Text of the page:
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The Number One Alteration You are Doing Wrong

Posted by Betsy C on

Are you guys ready for this? I am probably going to shock some of you and others will close out the window as soon as they hear what I'm talking about because you have been taught and shown one way so it must be right! I'm sure I'm in for a lot of criticism for this one....

But first, a little backstory to give you my philosophy on alterations. 

If you are following along with my series on how home sewing and ready to wear differ, let me start out by saying this: in the garment industry we don't approach alterations the same way as you would if you were altering a pattern to your body. It would be lovely if alterations matched up perfectly to their descriptions in fit books. But the truth of the matter is I don't go into a professional fitting and start talking about FBA's and square shoulder adjustments. Why? Because it just doesn't work that way. Unfortunately no fit revision is usually that straight forward and 99% of the time the revision needed is going to be a combination of tiny adjustments. But here's the kicker- sometimes the real problem is not what you think it is. 

What I want to talk about is textbook case of seeing the symptom but not the problem. I'm picking on one specific alteration, but the point I am getting at is that I want you to see your fit issues from a different point of view. So here we go!

Ladies, what I am talking about is the "sway-back" alteration. Yes, you heard me right. I know that it's probably one of your go-to's and you feel confident that you got it down. Yes, there is a lot of fabric back there. Yes, there is a problem. The problem is not your spinal curvature. The pooled fabric at your waist is a symptom. The problem is your butt. Yes, your curves are not playing nice with the shape of the fabric. It doesn't matter how big or how small your hips are, this can be an issue regardless if you are size 20 or a size zero. 

Wait, what? How is this possible?

As a pattern maker I find that tightness is a weird and tricky thing to assess. We associate snugness with a good fit. However, there is a very fine hair width of a line between snug and too tight (especially if you are working with knits). Honestly, tightness is the biggest culprit of fitting issues. Tightness is basically the staph virus equivalent for fitting. It's everywhere, but exactly how much is acceptable and preventable is the question. Even on a fitted garment it's possible to be too tight.

When you are pinching out that extra from the center back you are inadvertently creating more room for the hips by way or a sort of "dart".

Why this happens: The fabric pools at your back waist because your hips are squeezed in and are trying to find the widest part of the garment. The pooling of fabric comes from the back hem or skirt pushing upwards to try and find a wider circumference. You may not gain much more width, but every little bit helps. 

The sister to the sway-back:  Yes, technically this is a different issue, but I feel that it is too closely related not to address. This is the same thing, just vertical instead of horizontal and I don't think we can talk about swayback without throwing this one in as well. This is the appearance of not enough waist shaping at the back- you know when you just want to put a dart in the back to pinch out the extra width.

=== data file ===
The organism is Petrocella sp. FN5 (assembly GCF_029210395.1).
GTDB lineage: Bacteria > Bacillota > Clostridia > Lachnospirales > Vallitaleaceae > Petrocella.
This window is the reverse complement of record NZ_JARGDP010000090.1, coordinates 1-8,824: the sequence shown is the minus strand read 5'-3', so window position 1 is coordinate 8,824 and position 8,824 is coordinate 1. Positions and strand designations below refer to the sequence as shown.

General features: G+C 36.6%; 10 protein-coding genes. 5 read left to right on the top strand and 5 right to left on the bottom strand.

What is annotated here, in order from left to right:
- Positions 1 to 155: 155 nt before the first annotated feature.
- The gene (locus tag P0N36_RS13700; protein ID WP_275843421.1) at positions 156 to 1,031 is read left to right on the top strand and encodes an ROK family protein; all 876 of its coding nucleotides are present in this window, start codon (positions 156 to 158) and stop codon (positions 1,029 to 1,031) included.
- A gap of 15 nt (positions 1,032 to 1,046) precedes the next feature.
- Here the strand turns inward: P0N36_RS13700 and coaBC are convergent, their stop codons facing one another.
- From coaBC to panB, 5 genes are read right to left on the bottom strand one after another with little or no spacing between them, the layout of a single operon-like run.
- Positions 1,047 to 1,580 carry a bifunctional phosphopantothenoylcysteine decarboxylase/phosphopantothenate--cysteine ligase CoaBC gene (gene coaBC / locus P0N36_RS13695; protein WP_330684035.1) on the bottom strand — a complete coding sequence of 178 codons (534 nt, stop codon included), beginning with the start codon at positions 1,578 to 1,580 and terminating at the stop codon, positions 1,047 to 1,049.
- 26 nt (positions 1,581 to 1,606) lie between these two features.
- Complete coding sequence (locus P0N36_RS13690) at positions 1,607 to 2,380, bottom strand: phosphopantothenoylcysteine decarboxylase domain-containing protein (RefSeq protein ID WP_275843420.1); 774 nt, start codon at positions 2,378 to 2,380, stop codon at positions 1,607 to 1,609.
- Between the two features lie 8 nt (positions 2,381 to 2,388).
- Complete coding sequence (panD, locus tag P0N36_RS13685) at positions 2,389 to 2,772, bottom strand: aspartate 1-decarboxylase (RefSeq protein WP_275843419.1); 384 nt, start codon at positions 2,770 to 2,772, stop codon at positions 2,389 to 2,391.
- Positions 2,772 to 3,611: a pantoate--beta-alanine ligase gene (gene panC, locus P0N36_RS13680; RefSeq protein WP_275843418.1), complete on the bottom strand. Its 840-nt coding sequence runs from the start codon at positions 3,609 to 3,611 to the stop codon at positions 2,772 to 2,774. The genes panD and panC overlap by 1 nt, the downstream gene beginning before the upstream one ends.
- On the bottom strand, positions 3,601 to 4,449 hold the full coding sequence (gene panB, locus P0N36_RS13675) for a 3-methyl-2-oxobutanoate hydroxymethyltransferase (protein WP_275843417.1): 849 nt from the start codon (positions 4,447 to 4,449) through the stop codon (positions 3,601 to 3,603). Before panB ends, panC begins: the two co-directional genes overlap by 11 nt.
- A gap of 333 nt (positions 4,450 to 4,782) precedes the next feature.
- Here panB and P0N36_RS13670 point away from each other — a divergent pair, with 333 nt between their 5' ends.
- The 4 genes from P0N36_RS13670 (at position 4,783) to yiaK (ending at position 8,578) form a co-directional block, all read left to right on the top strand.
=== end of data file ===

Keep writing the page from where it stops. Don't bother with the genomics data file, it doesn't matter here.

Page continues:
By doing this you are reducing the waist circumference and inadvertently taking away the room you need to eat lunch. You are also pulling the front side seams to the back (no bueno in my book).

Typically garments without waist darts are the biggest culprit of the sway-back, or sister swayback symptoms. Think about it this way: You are taking a flat piece of fabric and expecting it to conform to your curvy backside. The fabric wants a place to sit, so it will keep riding up until it finds a stable place. It can also appear to be too much fabric at the back waist because your hips are holding the width taut and not allowing the fabric to drape at the waist.

Any skirt without back waist darts is a no-go to me. Unless you have a serious pancake booty, they need to be there. Without them your skirt is going to ride up to your chest. Darts anchor the waist in place not because they create tightness, but rather they create a means of conforming to your curves. 

I'm not going to say that you would never need to reduce the back length. There are circumstances, but not as common as I see this swayback alteration being done. Off the top of my head, a pattern that starts out with a good foundation shouldn't need to have more than 3/8" removed from the center back seam in length. 

So what is the actual fix? 

This depends on the silhouette. 

On a sheath dress, blouses, or anything that does not have back waist darts, you are going to need to increase the total hip circumference. To do this, add the amount you need evenly all around. Yes, you really need the width in the back, but this allows you to maintain the integrity of the original pattern without creating additional fit issues.  

If you are working on a fitted dress that already has waist darts, it can be a combination of the above and also adding or increasing the back waist dart depths. The trick is to remember to add back to the side seams what you have taken out. Trust me, you are going to want to maintain the circumference so you can breathe and eat. If you feel the waist is too big, take it from the side seams evenly all around. Just like the hip, I want to maintain the integrity of the original pattern, so any reductions/additions need to happen evenly all around.

 

A few reasons why "sway-back" alterations are problematic

The sway-back alteration essentially shortens the back. The back does not need to be shorter- remember, you need the length to bend over and to sit. But you say that you could just add back to the bottom hem! This is another no bueno for me. I like to keep my hems straight unless it's a purposely curved hem. Back hems should never have to dip down on a pencil shape. If it does this is the #1 symptom the darts are not deep enough and someone "cheated it".